A quick roundup indeed, I could ramble on about drunken fights in town, blokes being hit in the head by eight track stereos, others found lying in gutters. The list goes on. We had a magazine printed in the orderly room entitled, the ‘Weekly Rag.‘ A rag indeed, it contained a: who’s who section, tit bits, social gatherings, a Dorothy Dix section etc. You may get the drift. I dare say that many a relationship now, may, after all these years feel a hiccup if the goings on were made public. Some letters were received at the main gate for certain troop members; e.g.
Dear M, Please understand for my job I must work, but I always thinking about you, I hope you come see me next time and I never make you sad anymore.
Dear I. I’m going to marry you, I don’t lie, If you really love me. TUY.
Dear T. How are you, Honey? Why haven’t you come to see me for three days? I think about you every night and I wish you could be here with me. I love you, LAN.
There were tales of certain sergeants seen in town wearing floral pyjamas, allegations of another sergeant selling his shares in a certain ‘barber shop’ where French lessons could be bought. A by-line citing Snow Marshall’s failure to be accepted into Vung Tau’s local Black Panther bar. I had stuck my head in the door of that bar a few nights earlier. It was definitely blacks only. They all wore fingerless gloves made of knotted boot laces on their right hands. I decided by the look on their stern faces that I wasn’t welcome. Snow, called that because of his white blond hair and extremely fair complexion, went in to buy a drink. The poor bugger received a terrible flogging for his efforts. The magazine also carried a birth notice for the timely arrival of a re-birthed, stolen US Army truck, a Model 37 I think. With the stealth of an Oceans Eleven crew several stalwart types, dressed in US Army uniforms, entered an American base on the other side of town, went to their canteen, had a beer and then casually climbed aboard their prize and drove straight out. The following morning I went to my job, spray painting APC’s and trucks and noticed that some elves had been busy through the night. They didn’t clean my spray gun out.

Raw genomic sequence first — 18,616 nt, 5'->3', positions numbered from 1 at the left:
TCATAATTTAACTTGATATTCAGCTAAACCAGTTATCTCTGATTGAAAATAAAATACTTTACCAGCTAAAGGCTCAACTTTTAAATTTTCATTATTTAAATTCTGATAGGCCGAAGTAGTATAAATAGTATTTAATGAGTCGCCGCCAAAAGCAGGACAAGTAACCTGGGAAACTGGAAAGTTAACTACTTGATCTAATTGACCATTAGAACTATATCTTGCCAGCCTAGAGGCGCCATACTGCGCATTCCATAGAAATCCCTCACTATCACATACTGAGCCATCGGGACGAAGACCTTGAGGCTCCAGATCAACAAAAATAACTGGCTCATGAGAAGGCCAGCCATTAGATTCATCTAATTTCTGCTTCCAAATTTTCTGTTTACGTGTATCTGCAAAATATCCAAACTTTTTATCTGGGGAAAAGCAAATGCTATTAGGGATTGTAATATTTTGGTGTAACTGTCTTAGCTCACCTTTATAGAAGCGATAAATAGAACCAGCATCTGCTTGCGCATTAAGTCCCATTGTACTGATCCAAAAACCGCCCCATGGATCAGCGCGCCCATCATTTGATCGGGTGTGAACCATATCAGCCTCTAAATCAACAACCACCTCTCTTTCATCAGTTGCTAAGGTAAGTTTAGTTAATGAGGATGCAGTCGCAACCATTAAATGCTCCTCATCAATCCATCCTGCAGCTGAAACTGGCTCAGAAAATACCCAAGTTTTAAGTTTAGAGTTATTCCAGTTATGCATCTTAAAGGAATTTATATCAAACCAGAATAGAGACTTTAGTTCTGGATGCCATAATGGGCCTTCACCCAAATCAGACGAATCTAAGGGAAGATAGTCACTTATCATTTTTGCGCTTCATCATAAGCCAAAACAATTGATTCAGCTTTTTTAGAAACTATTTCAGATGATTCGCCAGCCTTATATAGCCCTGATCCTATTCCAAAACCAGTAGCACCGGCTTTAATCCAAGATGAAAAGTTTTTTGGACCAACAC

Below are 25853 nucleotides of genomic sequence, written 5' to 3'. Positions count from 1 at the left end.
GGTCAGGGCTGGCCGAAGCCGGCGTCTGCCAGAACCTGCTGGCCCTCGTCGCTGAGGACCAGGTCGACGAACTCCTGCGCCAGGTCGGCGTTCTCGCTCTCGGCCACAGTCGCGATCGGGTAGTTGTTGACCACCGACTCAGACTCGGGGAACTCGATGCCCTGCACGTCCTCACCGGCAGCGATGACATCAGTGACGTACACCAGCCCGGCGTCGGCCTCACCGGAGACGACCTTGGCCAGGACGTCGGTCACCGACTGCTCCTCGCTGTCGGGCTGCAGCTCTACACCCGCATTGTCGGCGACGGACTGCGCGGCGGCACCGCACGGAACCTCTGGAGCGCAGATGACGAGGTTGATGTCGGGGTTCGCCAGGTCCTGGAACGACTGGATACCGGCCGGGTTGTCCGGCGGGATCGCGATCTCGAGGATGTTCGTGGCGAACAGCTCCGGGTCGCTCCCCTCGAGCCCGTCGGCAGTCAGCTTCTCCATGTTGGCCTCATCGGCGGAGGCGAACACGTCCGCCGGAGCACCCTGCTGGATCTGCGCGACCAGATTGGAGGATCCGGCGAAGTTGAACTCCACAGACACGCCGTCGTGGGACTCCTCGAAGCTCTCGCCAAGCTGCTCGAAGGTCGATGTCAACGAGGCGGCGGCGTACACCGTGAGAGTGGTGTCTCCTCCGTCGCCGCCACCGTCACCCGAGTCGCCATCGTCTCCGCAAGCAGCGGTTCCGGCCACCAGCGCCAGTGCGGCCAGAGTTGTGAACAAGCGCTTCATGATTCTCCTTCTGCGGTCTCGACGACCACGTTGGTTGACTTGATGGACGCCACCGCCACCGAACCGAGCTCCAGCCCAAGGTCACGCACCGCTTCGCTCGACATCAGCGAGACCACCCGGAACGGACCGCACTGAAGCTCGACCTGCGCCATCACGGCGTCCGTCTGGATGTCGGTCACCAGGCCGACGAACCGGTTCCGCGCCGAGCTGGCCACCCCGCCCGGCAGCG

The hut I lived in, A20 received some bad press, in the form of a drug raid. Allegations flourished re a stash of weed being kept in said hut. Our second in command, 1ØB (that’s his vehicle call sign) with the help of the Military Police, special investigation branch led the raid with what else but military precision. They made a show of searching our lockers but kept their eyes on the prize, the rafters above the bed opposite mine. The SIB officer was quickly named Snurdsdale and we found out he wasn’t fond of us at all. He tried his hardest to pin the ownership of a plastic bag of extremely dry weed, located in the rafters on the whole hut. Saner heads prevailed and he narrowed the field down to four men. I have since found out the bag was owned by a certain trooper who shall remain nameless. Jimmy Canuto penned this verse with apologies to Merle Haggard.
We don’t smoke Mary Jane in A20
We don’t take our trips on LSD,
Even though 1ØB is trying to frame us
With the help of the S.I. effing B.
The below clip will refresh your memory of the song, Okie from Muscogie.